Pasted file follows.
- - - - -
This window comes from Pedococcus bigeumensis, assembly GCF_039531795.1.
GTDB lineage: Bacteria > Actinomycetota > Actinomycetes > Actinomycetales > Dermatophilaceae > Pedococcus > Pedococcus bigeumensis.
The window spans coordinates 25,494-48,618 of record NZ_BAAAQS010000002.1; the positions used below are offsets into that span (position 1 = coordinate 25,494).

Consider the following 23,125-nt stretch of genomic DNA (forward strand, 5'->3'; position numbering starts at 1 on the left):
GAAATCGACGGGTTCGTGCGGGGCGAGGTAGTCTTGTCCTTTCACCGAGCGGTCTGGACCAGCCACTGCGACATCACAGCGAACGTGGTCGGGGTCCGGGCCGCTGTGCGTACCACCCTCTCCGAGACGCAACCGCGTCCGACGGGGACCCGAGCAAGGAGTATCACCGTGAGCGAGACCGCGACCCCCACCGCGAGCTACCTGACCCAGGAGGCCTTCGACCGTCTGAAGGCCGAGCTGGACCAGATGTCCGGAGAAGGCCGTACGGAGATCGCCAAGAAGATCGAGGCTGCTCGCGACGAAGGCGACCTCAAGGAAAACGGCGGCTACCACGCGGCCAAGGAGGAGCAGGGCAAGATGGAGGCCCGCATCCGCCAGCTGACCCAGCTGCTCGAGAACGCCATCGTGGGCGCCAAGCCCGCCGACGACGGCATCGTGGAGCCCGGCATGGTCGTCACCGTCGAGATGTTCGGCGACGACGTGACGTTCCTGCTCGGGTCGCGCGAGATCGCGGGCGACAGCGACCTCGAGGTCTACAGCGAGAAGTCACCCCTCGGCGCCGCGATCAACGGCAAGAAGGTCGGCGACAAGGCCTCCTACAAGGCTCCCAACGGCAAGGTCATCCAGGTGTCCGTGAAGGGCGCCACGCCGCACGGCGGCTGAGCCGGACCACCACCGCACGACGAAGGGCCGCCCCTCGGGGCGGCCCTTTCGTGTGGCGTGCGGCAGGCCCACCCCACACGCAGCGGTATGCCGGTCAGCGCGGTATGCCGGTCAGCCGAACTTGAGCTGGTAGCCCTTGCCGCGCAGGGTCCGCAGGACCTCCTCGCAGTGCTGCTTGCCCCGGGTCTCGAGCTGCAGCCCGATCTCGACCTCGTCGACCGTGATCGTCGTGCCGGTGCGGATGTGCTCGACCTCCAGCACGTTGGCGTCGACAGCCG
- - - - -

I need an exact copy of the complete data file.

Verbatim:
This window comes from Pedococcus bigeumensis, assembly GCF_039531795.1.
GTDB lineage: Bacteria > Actinomycetota > Actinomycetes > Actinomycetales > Dermatophilaceae > Pedococcus > Pedococcus bigeumensis.
The window spans coordinates 25,494-48,618 of record NZ_BAAAQS010000002.1; the positions used below are offsets into that span (position 1 = coordinate 25,494).

Consider the following 23,125-nt stretch of genomic DNA (forward strand, 5'->3'; position numbering starts at 1 on the left):
GAAATCGACGGGTTCGTGCGGGGCGAGGTAGTCTTGTCCTTTCACCGAGCGGTCTGGACCAGCCACTGCGACATCACAGCGAACGTGGTCGGGGTCCGGGCCGCTGTGCGTACCACCCTCTCCGAGACGCAACCGCGTCCGACGGGGACCCGAGCAAGGAGTATCACCGTGAGCGAGACCGCGACCCCCACCGCGAGCTACCTGACCCAGGAGGCCTTCGACCGTCTGAAGGCCGAGCTGGACCAGATGTCCGGAGAAGGCCGTACGGAGATCGCCAAGAAGATCGAGGCTGCTCGCGACGAAGGCGACCTCAAGGAAAACGGCGGCTACCACGCGGCCAAGGAGGAGCAGGGCAAGATGGAGGCCCGCATCCGCCAGCTGACCCAGCTGCTCGAGAACGCCATCGTGGGCGCCAAGCCCGCCGACGACGGCATCGTGGAGCCCGGCATGGTCGTCACCGTCGAGATGTTCGGCGACGACGTGACGTTCCTGCTCGGGTCGCGCGAGATCGCGGGCGACAGCGACCTCGAGGTCTACAGCGAGAAGTCACCCCTCGGCGCCGCGATCAACGGCAAGAAGGTCGGCGACAAGGCCTCCTACAAGGCTCCCAACGGCAAGGTCATCCAGGTGTCCGTGAAGGGCGCCACGCCGCACGGCGGCTGAGCCGGACCACCACCGCACGACGAAGGGCCGCCCCTCGGGGCGGCCCTTTCGTGTGGCGTGCGGCAGGCCCACCCCACACGCAGCGGTATGCCGGTCAGCGCGGTATGCCGGTCAGCCGAACTTGAGCTGGTAGCCCTTGCCGCGCAGGGTCCGCAGGACCTCCTCGCAGTGCTGCTTGCCCCGGGTCTCGAGCTGCAGCCCGATCTCGACCTCGTCGACCGTGATCGTCGTGCCGGTGCGGATGTGCTCGACCTCCAGCACGTTGGCGTCGACAGCCG